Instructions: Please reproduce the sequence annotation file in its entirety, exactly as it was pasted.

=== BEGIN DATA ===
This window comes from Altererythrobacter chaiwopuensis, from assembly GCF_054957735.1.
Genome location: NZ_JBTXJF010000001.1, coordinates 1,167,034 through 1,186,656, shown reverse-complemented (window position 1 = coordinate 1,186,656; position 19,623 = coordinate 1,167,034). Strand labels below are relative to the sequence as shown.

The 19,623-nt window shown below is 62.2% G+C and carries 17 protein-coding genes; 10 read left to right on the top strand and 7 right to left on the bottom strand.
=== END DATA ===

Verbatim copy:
This window comes from Altererythrobacter chaiwopuensis, from assembly GCF_054957735.1.
Genome location: NZ_JBTXJF010000001.1, coordinates 1,167,034 through 1,186,656, shown reverse-complemented (window position 1 = coordinate 1,186,656; position 19,623 = coordinate 1,167,034). Strand labels below are relative to the sequence as shown.

The 19,623-nt window shown below is 62.2% G+C and carries 17 protein-coding genes; 10 read left to right on the top strand and 7 right to left on the bottom strand.